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Substituting functions in limits

  1. Dec 12, 2016 #1
    1. The problem statement, all variables and given/known data
    I'm trying hard to understand as my professor hasn't taught(nor does my textbook) on how this works.

    It is known that $$\lim_{x \to 0}\frac{f(x)}{x} = -\frac12$$

    Solve
    $$\lim_{x \to 1}\frac{f(x^3-1)}{x-1}.$$

    2. Relevant equations


    3. The attempt at a solution
    OK.. so I do this:
    $$\begin{align}\lim_{x \to 1}\frac{f(x^3-1)}{x-1} &= \lim_{x \to 1}\frac{f(x^3-1)}{x-1}\cdot\frac{x^2+x+1}{x^2+x+1} \\ &= \lim_{x\to 1}\frac{f(x^3-1)}{x^3-1}(x^2+x+1) \\ &= \lim_{x\to 1}\frac{f(x^3-1)}{x^3-1}\lim_{x\to 1}(x^2+x+1) \\ &= \lim_{u\to 0}\frac{f(u)}{u}(3) \end{align}$$
    $$(3)(-1/2)$$

    Now my question is... why is it that $$lim_{u \to 0}\frac{f(u)}{u} = \lim_{x \to 0}\frac{f(x)}{x} = -\frac12 $$

    I thought that the limit changes when you substitute variables??? So when we substitute ##u = x^3 -1## the limit becomes u approaches 0 as when you substitute x=1 in to the above, you get u = 0. Am I wrong on this??

    Note that the answer is -3/2.
     
    Last edited: Dec 12, 2016
  2. jcsd
  3. Dec 12, 2016 #2

    fresh_42

    Staff: Mentor

    You may name the variable whatever you like:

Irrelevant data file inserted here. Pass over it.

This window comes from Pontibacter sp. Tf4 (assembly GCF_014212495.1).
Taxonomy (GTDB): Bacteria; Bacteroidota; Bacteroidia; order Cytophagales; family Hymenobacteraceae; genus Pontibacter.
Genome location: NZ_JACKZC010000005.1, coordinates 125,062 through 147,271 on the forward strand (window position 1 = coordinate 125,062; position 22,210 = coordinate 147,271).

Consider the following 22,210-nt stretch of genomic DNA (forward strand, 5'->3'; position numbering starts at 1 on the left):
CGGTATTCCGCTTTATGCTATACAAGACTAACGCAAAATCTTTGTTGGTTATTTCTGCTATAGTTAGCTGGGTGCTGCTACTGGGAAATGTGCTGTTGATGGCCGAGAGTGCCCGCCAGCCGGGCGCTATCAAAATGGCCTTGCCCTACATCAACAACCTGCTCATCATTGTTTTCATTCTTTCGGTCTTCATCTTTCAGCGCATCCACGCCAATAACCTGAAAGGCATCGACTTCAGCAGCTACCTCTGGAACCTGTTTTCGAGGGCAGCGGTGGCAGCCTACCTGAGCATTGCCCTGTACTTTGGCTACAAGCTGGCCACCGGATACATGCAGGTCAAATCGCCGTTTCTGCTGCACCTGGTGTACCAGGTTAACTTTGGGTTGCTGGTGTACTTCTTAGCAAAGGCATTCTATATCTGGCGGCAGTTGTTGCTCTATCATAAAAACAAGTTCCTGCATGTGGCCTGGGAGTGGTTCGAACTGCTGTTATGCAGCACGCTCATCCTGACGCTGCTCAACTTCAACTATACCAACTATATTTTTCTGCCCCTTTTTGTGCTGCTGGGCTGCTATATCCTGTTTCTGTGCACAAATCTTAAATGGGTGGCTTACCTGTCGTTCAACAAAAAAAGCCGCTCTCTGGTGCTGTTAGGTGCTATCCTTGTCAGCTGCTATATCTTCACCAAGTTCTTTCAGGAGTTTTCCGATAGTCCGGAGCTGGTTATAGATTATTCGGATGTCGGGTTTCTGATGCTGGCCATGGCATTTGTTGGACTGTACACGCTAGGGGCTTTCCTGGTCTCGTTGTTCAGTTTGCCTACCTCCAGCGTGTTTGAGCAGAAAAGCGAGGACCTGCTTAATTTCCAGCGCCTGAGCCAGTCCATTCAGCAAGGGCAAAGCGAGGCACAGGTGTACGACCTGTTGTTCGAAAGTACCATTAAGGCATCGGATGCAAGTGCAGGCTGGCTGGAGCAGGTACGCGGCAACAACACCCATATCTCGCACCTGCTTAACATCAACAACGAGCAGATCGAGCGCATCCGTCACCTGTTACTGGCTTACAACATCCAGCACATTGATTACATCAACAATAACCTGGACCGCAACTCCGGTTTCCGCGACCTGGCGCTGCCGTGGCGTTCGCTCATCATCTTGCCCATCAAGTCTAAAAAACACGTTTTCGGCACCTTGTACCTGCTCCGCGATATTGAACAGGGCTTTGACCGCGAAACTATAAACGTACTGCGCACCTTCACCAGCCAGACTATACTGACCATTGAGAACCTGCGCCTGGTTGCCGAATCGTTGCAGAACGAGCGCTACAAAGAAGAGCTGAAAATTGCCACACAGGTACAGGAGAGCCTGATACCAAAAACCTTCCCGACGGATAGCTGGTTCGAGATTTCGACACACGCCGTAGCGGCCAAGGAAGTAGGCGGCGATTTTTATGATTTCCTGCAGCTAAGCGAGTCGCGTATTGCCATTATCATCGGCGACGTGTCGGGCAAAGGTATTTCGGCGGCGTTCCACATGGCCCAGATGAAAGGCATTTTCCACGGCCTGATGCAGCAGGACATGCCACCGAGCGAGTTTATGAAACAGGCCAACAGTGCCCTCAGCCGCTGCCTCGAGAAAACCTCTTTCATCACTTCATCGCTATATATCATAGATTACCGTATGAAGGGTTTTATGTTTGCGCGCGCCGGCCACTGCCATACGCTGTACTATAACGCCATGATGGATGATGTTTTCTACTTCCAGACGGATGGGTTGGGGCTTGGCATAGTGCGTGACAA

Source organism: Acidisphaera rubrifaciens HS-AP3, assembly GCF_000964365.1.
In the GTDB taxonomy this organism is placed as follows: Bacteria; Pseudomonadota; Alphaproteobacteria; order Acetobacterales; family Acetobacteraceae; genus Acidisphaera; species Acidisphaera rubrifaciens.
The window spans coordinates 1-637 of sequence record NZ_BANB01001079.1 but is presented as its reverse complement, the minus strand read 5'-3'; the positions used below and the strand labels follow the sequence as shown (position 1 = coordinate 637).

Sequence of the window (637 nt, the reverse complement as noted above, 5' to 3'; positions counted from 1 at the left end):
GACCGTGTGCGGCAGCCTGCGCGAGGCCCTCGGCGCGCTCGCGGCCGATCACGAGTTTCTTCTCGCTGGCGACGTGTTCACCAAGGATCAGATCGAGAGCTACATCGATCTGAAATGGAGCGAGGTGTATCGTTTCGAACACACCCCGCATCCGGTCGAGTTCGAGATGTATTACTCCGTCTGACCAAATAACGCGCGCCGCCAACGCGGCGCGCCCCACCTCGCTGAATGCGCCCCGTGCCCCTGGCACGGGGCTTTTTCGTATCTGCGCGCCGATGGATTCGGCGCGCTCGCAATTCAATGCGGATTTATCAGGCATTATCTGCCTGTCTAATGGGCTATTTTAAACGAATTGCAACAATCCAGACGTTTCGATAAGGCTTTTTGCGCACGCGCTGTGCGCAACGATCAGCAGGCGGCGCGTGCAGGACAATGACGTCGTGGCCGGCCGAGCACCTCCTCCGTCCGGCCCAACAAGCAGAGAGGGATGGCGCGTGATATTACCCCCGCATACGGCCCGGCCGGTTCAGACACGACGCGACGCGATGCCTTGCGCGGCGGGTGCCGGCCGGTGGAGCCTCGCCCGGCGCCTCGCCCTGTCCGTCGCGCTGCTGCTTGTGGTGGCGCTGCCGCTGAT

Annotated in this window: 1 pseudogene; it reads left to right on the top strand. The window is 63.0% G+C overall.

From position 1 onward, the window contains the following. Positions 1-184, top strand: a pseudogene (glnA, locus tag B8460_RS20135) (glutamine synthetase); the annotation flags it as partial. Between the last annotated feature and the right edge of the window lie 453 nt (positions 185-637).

Whether it's ##\lim_{u \to 0}\frac{f(u)}{u}\;## or ##\; \lim_{\text{ tree} \to 0}\frac{f(\text{tree})}{\text{tree}}\;## or ##\;\lim_{x \to 0}\frac{f(x)}{x}##

    Or wasn't that the question and it's about the previous steps?
     
  4. Dec 12, 2016 #3
    I was asking why is it that lim u-> 0 f(u)/u = lim x -> 0 f(x)/x in the last step of the solution.
     
  5. Dec 12, 2016 #4

    fresh_42

    Staff: Mentor

    It is simply the same, identical. First, ##u## is simply an abbreviation of ##x^3-1##. But then we forget about the origin of ##u##, because it doesn't matter anymore. Once we have it, we can concentrate on the expression ##\lim_{u \to 0}\frac{f(u)}{u}## and we are free to rename it.
    If it feels better for you, then how about changing the given condition for ##f## to ##\lim_{v \to 0}\frac{f(v)}{v}=-\frac{1}{2}## and substitute another time ##v=u## at the end of the proof?
     
  6. Dec 12, 2016 #5
    If it is the same, then that's enough for me to know. Thanks!
     
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